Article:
I have spent more time doing rather than talking, hence a long delay between posts. Priorities.
The original track plan changed. Like all plans, what was considered important on day 1, is less important on day 56 (pick a day).
I had tried to avoid a duck-under, but compromised with a bob-under (a higher duck-under) and that changed the ability of the layout to now be a walk-around. That solved a number of problems.
I wanted 24" radius curves in N Scale. The exception is the yard where No.4 points have been used.
I wanted continuous running and I wanted a single track main - to make operations easy, enjoyable, logical, (pick what suits you).
A good mate, Fitzy, (see Barcoola blog) offered that there was an opportunity for a staging area. This resulted in 4 tracks (off layout) for trains to be prepared to run interference in the planned coal trains, empty and full, running each direction. This was a great way to improve the operation of the layout. In honour, I've called it Fitzy's Staging (bottom right of layout plan). Thanks Fitzy.
What is not shown on the track plan is the planned scenery divider. That will split the peninsula into half and will run diagonally (20 degrees from horizontal on the plan) from the notch in the layout at Fort Myers where the power station will receive the coal loads on one side and the coal is unloaded from river barges at Roscoe. The aim is to have loads in and empties out of the power station. The scenery divider being the start/end point of the layout.
Most of the track has been pinned down, some is glued down. I want to be able to test operational running before locking the track in place. A downside is that a multi-loco train can move the points slightly. This then leads to the next train screwing up (that's a technical term) and grinding to a halt. The 'Hand of God' is required to intervene. I really hate that. I fixed that with double sided tape and cured those issues.
One of the aspects that I really wanted to portray was West Brownsville, PA. I just could not get enough of the street running. As an aside, I went to Rockhampton, Queensland, Australia, to see the street running there. It was a public holiday when I arrived and nothing ran!!! 700km each way for nothing......
Back to the layout.
There are opportunities for switching in 4 locations as well as making up trains in the main yard. There is more then enough planned activity for myself and a couple of other operators.
There are some other friends that need thanking to get the layout to where it is now, listed in contribution order: Doug - he's a good carpenter (not like me), Michael (deceased) who helped in the lining of the shed (if you can read this Michael, an email back to me would be good) I have a sense of humour; Fitzy, a track planning guru; and Jim for helping to make sense of DecoderPro and all that makes locos run like they should.
I tried doing this on my own. I quickly figured that I don't know enough to make a model railroad work the way it should (and as I would really like it to). Thanks to all those friends that have assisted. Every one of you is appreciated for your contribution and skill.
Digitrax/DecoderPro/Selector Switch/PC setup
I use DecoderPro with a Digitrax Zephyr Extra and Digitrax PR3 computer interface with a selector switch to change between Ops mode or Service mode. I use Service mode to read back from the decoder in the initial loco setup and Ops mode for speed matching on the fly. The stopwatch on the phone to check timings using Android app Lapstar Lite Talking Stopwatch.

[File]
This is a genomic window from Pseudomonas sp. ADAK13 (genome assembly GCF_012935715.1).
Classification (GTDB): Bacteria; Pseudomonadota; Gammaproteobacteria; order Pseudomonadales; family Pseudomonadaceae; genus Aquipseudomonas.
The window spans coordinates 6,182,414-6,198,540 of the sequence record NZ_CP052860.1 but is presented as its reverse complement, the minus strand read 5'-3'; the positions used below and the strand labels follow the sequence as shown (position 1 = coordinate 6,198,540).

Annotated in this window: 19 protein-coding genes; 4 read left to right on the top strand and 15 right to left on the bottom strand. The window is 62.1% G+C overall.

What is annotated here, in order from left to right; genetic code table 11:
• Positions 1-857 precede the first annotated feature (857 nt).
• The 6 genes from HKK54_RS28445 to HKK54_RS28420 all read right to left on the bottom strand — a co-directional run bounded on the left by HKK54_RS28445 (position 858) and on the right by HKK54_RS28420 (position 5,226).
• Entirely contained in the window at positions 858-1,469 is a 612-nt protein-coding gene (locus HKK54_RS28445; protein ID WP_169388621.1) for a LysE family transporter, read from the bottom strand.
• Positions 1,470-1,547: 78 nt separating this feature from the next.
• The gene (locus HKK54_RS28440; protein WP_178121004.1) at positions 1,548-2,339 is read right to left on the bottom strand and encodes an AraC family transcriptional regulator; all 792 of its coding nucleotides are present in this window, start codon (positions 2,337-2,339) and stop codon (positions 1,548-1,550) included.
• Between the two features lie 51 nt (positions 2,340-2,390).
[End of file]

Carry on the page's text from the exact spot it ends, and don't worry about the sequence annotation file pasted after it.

In preparing to speed match locos, I first considered the max speed for the Passenger, Freight and Coal locos. Markers beside the track measure 3 and 4 foot points. I use a terrific scale speed calculator (http://www.mcr5.org/NMRA/articals/speed.htm from the Western Reserve Division, of the National Model Railroad Association, Inc (NMRA)) to calculate the max top speed and then work back in the throttle settings. Thanks guys for making the effort to put this freely on the web.
The Western Reserve Division speed calculator webpage
Jim's Excel spreadsheet for speed matching locos
Jim (see http://www.halletcovesouthern.blogspot.com.au/ ) created a spreadsheet to speed match locos for acceleration and deceleration as well as top speed and speed at various throttle settings. This works really well. It is time consuming to set up a pair of locos. The end result is that all the coal locos all run at the same speed for a given throttle setting. The same goes for freight and passenger locos. The accel and decel rates can also be matched. This makes for very smoooooth loco consist operation. There is no fighting as to which loco wants to be first to go or stop. Good work Jim.
The overall workbench setup (a switching layout in the background)
The workbench (3x4 feet) folds with the green panel at the front covering the test track, then the entire bench (without the notebook) folds vertically against the switching layout. This protects the setup while still enabling access to the layout and provides room to move around the room.
DecoderPro initial screen
Loco details screen
The fun area - for setting and matching loco speeds
Below is a short video showing the adjustment of the top speed using the slide bar. The write time is reflected in the delay of the loco response to slow to the new top speed. You can see that some boxes have been checked below the sliders. These reflect the speed steps 0,1,2,3,4, & 6 on the Zephyr. On this loco, there is an almost linear speed ramp. Some locos have different characteristics and are not as linear.
To keep track of the locos that have had the DecoderPro speed matching treatment, I put a small red marker on the jewel case and another on the bottom of the loco fuel tank. That makes life easier while I have a mixture of locos treated vs untreated.
That's all for now. Happy modelling.